Climate Change: Scientists confirm that the World is heading
for 3.5 C warming increase
by Staff Writers
Durban, South Africa (AFP) Dec 6, 2011
Current pledges for curbing carbon emissions will doom the world
to global warming of 3.5 C, massively overshooting the UN target
of 2 C, researchers reported at the climate talks here on Tuesday.
Output of heat-trapping carbon gases is rising so fast that
governments have only four years left to avert a massive extra
bill for meeting the two degrees Celsius (3.6 degrees Fahrenheit)
target, they said.
"The current pledges are heading towards a global emissions
pathway that will take warming to 3.5 C goal (6.3 F)," according
to an estimate issued by a consortium of German researchers.
The world is on a "high-warming, high-cost, high-risk pathway,"
The report, compiled by Climate Analytics and Ecofys, which are
German firms that specialise in carbon data, was issued on the
sidelines of the 194-nation UN talks in Durban. The 12-day
conference runs until Friday.
The 2 C (3.6 F) goal, initiated at the stormy Copenhagen Summit of
2009, was enshrined at last year's conference of the UN Framework
Convention on Climate Change (UNFCCC) along with a less feasible
target of 1.5 C (2.7 F).
Accompanying these objectives is a roster of pledges by
nation-states about what they intend to do to rein in their
The promises mark the first time that all countries have been
coaxed into declaring specific carbon-curbing actions.
But the measures are not subject to any international compliance
regime and do not incur any penalties if they are not met.
The report said current pledges would lead to global emissions in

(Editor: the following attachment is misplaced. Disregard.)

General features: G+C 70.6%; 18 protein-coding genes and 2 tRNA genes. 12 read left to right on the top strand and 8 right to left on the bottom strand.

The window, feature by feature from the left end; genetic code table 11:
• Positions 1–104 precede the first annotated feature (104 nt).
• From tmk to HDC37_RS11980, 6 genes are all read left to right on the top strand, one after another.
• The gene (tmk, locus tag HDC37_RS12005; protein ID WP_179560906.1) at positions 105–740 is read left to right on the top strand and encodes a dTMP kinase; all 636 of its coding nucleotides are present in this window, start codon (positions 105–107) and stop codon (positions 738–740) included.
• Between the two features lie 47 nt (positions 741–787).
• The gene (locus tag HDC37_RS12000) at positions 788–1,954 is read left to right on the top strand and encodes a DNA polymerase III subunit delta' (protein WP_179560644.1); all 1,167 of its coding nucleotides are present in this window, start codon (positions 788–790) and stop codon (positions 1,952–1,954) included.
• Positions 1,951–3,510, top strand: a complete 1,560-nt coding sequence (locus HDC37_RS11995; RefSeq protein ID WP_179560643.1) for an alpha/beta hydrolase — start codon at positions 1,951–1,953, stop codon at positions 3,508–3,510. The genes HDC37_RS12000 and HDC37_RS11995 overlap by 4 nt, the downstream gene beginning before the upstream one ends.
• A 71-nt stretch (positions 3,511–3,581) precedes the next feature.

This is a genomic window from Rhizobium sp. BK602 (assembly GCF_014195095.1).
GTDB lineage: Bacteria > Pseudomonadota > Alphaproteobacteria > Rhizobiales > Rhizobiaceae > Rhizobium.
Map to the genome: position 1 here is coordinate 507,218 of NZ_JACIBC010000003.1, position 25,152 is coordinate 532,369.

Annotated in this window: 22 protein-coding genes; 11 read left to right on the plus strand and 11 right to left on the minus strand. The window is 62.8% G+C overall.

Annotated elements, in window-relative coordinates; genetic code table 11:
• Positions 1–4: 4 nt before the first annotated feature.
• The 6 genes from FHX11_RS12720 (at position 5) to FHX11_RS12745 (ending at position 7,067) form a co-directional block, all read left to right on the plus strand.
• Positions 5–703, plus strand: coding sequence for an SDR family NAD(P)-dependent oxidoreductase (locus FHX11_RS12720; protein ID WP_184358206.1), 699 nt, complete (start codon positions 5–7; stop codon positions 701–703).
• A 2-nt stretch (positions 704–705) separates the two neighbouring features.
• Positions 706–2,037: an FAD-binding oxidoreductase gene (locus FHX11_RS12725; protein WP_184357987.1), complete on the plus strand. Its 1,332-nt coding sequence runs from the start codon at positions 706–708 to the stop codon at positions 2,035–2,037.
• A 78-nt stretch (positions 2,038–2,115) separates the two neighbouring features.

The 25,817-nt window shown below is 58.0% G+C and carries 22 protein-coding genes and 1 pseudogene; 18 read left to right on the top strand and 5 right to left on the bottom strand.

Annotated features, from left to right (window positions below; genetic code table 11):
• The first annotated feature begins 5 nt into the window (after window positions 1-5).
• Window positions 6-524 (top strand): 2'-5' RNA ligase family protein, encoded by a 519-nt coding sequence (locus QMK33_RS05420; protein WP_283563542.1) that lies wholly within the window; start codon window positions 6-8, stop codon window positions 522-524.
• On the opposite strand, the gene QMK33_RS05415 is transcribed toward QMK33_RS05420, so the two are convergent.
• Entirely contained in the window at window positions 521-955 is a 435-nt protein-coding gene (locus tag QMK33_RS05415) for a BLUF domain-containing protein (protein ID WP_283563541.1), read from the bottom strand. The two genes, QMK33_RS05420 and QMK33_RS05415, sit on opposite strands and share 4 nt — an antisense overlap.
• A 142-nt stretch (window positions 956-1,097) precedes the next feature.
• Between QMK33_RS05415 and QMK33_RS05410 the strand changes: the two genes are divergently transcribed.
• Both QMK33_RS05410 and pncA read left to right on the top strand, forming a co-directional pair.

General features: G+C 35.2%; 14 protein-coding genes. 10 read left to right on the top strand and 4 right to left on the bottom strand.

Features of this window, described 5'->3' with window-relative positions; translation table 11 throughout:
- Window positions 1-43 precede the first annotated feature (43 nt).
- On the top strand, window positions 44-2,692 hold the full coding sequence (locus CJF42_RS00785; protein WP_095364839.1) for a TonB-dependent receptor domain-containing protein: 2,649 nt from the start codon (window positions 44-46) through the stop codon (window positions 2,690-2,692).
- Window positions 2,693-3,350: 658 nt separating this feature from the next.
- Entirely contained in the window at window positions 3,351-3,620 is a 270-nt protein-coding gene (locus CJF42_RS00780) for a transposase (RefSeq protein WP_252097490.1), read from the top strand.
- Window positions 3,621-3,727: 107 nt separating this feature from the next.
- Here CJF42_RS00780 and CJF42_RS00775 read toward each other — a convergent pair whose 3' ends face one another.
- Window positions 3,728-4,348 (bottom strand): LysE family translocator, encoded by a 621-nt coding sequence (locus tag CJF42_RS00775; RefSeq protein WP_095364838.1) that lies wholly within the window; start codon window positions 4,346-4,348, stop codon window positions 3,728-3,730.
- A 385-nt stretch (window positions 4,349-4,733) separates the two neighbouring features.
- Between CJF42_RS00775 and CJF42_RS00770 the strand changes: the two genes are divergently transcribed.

2020 of 55 billion tonnes of carbon dioxide (CO2) or its
equivalent in 2020. This is 11 billion tonnes above the 44 billion
tonnes consistent with meeting the 2 C (3.6 F) objective smoothly.
As a result, costs in energy efficiency and switching to cleaner
power will rise very sharply after 2020 in order to recover lost
headway. Global emissions would have to fall by 3.8 percent
annually from 2020 to 2050, using 2000 as the benchmark year per
But this effort would be roughly halved, to two percent, if action
to brake emissions growth is initiated within the next three years
to bring the tally back on line to 44 billion tonnes by 2020.
The figures carried in the report concur with similar estimates,
published last month by the International Energy Agency (IEA) and
the UN Environment Programme (UNEP).
Scientists caution that 2 C (3.6 F) is no guarantee of a safe
haven against climate change and consider 3.5 C (6.3 F) to be an
extremely dangerous scenario.
It would badly worsen droughts, flood and storms and affect sea
levels, spelling famine and homelessness for tens of millions.
Already, 0.8 C (1.44 F) of the 2 C (3.6 F) has occurred since the
start of the Industrial Revolution, when coal -- followed by oil
and gas -- powered the rise to prosperity.